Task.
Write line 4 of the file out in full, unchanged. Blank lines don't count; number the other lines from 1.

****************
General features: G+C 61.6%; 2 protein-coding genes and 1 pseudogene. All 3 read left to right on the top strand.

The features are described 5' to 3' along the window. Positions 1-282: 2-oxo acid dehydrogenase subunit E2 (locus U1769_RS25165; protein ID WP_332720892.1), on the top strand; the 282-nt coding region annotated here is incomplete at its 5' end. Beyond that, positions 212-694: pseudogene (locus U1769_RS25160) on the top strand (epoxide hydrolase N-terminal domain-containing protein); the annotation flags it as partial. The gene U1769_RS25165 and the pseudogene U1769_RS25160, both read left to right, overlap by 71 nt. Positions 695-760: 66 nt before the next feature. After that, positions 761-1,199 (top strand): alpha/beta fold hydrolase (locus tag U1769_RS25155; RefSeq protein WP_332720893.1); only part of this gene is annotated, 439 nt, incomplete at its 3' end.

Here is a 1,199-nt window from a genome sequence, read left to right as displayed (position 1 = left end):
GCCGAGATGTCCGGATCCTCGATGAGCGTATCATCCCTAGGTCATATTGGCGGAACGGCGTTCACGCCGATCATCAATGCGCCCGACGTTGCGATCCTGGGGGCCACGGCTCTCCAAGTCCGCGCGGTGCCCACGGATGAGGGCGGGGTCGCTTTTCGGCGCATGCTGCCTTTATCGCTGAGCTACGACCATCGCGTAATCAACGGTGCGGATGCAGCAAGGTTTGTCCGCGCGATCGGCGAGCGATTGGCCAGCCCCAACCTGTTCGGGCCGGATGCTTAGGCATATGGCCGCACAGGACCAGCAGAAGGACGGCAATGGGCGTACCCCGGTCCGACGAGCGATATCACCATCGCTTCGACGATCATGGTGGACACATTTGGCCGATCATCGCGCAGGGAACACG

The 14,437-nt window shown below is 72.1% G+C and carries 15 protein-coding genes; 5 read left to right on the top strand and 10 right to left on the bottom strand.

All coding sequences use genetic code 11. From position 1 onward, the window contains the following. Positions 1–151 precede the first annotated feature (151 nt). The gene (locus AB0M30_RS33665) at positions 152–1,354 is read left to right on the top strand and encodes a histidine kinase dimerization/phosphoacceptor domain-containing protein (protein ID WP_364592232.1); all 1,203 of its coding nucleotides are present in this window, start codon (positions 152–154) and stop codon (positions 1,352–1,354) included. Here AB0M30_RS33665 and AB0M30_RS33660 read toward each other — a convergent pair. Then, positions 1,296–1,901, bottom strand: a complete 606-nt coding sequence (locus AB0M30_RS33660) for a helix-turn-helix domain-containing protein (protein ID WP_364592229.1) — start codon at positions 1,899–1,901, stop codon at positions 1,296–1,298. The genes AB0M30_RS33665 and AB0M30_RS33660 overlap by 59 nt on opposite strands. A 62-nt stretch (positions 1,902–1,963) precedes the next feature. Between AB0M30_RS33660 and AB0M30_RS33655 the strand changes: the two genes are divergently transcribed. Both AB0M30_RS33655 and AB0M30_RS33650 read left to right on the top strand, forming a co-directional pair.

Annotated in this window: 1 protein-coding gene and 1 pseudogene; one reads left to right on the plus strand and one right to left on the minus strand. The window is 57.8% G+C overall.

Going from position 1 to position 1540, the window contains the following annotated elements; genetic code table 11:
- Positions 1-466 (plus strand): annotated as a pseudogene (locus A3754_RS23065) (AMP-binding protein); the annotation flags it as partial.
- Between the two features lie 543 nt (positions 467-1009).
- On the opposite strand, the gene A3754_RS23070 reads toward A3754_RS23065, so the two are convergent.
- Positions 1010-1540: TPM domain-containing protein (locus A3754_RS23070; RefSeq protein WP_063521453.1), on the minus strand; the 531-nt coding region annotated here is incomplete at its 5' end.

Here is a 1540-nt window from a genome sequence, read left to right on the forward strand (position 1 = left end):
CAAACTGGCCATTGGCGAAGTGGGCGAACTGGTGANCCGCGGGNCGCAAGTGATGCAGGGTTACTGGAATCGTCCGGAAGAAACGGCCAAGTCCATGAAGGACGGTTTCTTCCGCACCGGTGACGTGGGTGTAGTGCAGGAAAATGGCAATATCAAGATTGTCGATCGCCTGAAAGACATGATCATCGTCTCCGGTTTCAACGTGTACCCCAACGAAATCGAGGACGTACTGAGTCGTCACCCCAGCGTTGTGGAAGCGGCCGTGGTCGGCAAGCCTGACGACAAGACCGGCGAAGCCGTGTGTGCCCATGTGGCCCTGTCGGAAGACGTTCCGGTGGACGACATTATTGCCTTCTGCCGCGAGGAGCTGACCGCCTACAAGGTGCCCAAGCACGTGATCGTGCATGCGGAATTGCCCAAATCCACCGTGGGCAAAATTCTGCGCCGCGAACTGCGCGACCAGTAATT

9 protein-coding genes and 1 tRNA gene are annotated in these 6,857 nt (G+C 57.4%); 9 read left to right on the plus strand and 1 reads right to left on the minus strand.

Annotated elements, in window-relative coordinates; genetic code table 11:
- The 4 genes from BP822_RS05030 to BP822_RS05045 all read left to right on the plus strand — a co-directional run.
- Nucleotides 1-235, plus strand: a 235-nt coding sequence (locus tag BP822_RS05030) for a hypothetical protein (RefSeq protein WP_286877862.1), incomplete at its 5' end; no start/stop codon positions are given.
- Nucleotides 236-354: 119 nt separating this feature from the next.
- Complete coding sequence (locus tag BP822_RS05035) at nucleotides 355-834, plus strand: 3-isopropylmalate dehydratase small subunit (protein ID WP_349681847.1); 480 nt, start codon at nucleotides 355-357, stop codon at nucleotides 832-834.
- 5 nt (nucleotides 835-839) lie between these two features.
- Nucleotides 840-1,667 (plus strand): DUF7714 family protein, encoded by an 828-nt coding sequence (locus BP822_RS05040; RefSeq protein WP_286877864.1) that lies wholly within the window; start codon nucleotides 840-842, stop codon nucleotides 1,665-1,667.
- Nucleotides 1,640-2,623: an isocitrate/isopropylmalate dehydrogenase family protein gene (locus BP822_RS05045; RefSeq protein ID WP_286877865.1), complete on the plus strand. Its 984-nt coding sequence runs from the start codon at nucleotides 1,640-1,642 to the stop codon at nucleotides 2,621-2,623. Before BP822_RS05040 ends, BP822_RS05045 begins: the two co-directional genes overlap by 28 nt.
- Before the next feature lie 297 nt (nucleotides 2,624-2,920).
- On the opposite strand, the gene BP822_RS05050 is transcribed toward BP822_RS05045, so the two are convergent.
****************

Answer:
GCCGAGATGTCCGGATCCTCGATGAGCGTATCATCCCTAGGTCATATTGGCGGAACGGCGTTCACGCCGATCATCAATGCGCCCGACGTTGCGATCCTGGGGGCCACGGCTCTCCAAGTCCGCGCGGTGCCCACGGATGAGGGCGGGGTCGCTTTTCGGCGCATGCTGCCTTTATCGCTGAGCTACGACCATCGCGTAATCAACGGTGCGGATGCAGCAAGGTTTGTCCGCGCGATCGGCGAGCGATTGGCCAGCCCCAACCTGTTCGGGCCGGATGCTTAGGCATATGGCCGCACAGGACCAGCAGAAGGACGGCAATGGGCGTACCCCGGTCCGACGAGCGATATCACCATCGCTTCGACGATCATGGTGGACACATTTGGCCGATCATCGCGCAGGGAACACG